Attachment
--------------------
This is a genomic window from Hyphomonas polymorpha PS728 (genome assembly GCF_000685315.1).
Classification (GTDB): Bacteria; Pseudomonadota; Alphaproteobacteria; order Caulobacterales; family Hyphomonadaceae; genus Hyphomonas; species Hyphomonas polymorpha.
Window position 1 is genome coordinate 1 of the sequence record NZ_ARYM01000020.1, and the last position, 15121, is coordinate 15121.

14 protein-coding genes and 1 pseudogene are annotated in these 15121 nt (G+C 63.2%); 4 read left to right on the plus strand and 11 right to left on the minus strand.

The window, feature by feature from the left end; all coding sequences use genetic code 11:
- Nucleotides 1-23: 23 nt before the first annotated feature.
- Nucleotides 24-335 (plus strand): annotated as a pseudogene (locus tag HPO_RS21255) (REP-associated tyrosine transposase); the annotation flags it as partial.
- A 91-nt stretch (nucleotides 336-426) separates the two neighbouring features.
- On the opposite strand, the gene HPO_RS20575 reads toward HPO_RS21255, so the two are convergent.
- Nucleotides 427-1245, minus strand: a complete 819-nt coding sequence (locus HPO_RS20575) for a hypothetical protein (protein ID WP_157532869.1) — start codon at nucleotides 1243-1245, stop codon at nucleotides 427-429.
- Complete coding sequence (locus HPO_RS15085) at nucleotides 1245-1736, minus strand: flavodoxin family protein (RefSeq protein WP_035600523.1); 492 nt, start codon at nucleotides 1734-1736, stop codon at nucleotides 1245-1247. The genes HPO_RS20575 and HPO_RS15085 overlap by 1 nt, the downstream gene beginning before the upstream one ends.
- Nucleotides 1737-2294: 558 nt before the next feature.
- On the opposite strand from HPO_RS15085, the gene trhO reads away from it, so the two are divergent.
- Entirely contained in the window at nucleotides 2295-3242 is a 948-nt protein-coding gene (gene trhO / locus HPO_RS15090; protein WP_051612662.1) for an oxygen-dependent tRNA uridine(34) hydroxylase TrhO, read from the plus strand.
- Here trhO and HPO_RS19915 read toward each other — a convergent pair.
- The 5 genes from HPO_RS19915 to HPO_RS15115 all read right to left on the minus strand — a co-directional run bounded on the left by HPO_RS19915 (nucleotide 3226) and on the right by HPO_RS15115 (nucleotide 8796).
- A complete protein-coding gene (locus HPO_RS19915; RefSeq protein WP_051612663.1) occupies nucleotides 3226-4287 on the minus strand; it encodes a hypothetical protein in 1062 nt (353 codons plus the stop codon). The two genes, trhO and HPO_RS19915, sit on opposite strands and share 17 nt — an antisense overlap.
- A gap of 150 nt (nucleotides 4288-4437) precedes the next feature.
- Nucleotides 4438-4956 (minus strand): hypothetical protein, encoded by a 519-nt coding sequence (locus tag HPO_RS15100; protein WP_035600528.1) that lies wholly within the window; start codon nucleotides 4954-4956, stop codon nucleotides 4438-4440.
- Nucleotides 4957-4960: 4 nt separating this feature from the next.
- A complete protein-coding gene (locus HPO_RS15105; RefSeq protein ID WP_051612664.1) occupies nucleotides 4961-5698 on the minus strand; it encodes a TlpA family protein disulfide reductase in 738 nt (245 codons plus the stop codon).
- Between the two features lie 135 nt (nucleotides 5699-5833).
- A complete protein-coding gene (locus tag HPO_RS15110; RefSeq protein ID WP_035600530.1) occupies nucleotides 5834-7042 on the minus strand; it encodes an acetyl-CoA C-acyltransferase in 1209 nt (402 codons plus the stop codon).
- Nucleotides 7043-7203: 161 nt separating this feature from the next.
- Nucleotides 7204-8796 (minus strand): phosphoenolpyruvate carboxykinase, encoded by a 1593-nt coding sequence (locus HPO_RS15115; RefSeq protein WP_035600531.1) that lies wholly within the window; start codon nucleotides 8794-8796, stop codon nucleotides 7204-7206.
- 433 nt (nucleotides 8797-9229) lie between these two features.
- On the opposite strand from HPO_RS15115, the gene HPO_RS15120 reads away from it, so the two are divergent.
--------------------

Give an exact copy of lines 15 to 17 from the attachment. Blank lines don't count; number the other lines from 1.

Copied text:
- Here trhO and HPO_RS19915 read toward each other — a convergent pair.
- The 5 genes from HPO_RS19915 to HPO_RS15115 all read right to left on the minus strand — a co-directional run bounded on the left by HPO_RS19915 (nucleotide 3226) and on the right by HPO_RS15115 (nucleotide 8796).
- A complete protein-coding gene (locus HPO_RS19915; RefSeq protein WP_051612663.1) occupies nucleotides 3226-4287 on the minus strand; it encodes a hypothetical protein in 1062 nt (353 codons plus the stop codon). The two genes, trhO and HPO_RS19915, sit on opposite strands and share 17 nt — an antisense overlap.